Gabe: I’m going with Jrue Holiday. Given Khris Middleton’s injury status to begin the year, Holiday will be relied on heavily. When that’s the case, his offensive skill set will be necessary for Milwaukee to thrive. We’ve seen what happens when he struggles on the offensive side of the ball. Plus, even if Middleton is healthy in the postseason, the Bucks are much better when Holiday has a major impact on offense. I’m not going to go as far as saying that his performance will make or break the Bucks, but it’ll definitely impact them.
Adam: I thought about getting cute and saying Joe Ingles; if he somehow comes back as the same player I could foresee a world where his passing and playmaking finally helps curb the stagnation that’s plagued this team’s offense in playoff’s past. The real answer is probably Khris Middleton though. With him back as a safety release valve, it clicks the complementary players (Jrue, Grayson, Pat) into more comfortable usage rates and roles on the offensive end. Defensively, he’s lost a step but just having length against the cadre of wings that await them is critical.
MIB (Most-Improved Buck)
Morgan: Grayson Allen has played one (1) season with the Bucks. Even in that season, save for being unable to defend Jayson Tatum, he did well for himself. I can see him syncing more smoothly with the offense beyond Giannis and having more time to improve his deficiencies in our system on the other end of the floor. I’ll also admit that most of our roster seems at or below their ceiling, making this a pretty low bar.
Riley: Jevon Carter is actually just about the same age as Grayson Allen, and I think a full offseason working on his game within the context of whatever roles the Bucks envision for him will do him well. Will he maintain the absolutely blistering shooting percentages of a year ago (.506/.558/1.000)? No. But with George Hill aging into the pasture-adjacent phase of his career and a need for proactive guard defense, Carter will have a larger spot on the rotation that anyone could’ve envisioned when he signed up as a castaway last year.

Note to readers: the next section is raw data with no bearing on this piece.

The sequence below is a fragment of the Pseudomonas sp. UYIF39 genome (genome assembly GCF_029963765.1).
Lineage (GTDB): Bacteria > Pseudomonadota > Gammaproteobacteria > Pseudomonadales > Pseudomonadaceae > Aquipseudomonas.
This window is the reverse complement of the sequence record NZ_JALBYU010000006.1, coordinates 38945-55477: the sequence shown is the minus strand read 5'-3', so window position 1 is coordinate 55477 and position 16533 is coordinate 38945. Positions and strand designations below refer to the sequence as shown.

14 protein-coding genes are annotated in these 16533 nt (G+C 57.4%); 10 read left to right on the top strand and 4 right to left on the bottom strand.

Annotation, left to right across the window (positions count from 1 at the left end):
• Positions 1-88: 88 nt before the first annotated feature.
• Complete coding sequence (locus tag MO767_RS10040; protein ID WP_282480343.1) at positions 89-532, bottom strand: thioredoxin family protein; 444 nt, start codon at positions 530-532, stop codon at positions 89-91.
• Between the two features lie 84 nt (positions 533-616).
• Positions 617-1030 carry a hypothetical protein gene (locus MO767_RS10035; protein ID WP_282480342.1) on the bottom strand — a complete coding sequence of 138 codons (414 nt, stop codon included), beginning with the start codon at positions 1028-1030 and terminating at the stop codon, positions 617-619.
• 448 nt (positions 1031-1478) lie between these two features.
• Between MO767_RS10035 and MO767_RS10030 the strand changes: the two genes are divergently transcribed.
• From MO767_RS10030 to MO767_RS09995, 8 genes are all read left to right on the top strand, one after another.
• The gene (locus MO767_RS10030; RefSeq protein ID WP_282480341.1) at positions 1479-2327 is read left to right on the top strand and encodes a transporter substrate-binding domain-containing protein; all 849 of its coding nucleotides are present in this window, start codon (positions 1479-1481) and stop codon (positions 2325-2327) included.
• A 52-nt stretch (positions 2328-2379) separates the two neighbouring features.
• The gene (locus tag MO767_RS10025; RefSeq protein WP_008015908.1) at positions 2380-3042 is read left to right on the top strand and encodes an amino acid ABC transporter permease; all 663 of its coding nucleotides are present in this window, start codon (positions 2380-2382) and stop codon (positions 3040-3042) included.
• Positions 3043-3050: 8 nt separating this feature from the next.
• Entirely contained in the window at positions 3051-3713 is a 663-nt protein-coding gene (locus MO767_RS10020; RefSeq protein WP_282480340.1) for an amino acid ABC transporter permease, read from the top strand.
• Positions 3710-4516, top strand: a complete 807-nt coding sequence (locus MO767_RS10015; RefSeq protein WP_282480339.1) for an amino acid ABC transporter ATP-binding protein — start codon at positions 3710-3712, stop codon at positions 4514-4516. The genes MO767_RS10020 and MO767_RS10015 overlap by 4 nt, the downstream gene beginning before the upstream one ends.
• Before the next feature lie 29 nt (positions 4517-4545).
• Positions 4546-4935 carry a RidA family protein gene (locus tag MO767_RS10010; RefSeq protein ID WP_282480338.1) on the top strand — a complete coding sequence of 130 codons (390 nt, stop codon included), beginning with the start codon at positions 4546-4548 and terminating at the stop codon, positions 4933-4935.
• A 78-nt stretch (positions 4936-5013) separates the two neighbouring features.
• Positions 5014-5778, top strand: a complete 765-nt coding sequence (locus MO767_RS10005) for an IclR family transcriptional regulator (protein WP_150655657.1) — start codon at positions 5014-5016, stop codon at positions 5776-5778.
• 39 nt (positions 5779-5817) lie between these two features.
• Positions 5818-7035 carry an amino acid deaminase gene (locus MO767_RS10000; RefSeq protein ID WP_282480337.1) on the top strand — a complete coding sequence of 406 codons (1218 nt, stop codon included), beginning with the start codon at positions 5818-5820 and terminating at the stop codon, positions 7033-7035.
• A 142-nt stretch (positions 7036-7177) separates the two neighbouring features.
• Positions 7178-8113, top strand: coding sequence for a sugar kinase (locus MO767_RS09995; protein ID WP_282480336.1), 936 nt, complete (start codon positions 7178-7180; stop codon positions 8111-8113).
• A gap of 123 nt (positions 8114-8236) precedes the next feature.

Van: Carter is certainly a popular and reasonable choice, but I’m skeptical until I see him produce from a rotation guard role over a longer period and in the regular season. Based on a now-healthy (or as healthy as he can be) Hill’s comments at media day and some nice preseason shooting numbers (.545/.556/1.000) that were actually better than Carter’s—albeit on lower volume—I like him to hew more closely to the 2019–20 version of himself than the 2021–22 version. Now that there’s a third combo guard on the roster in Carter, Hill can play either on- or off-ball in any lineup alongside either Carter or Holiday after spending significant stretches of last year as the team’s only point guard, with all the associated ball-handling and initiating pressure, which surely didn’t help his neck.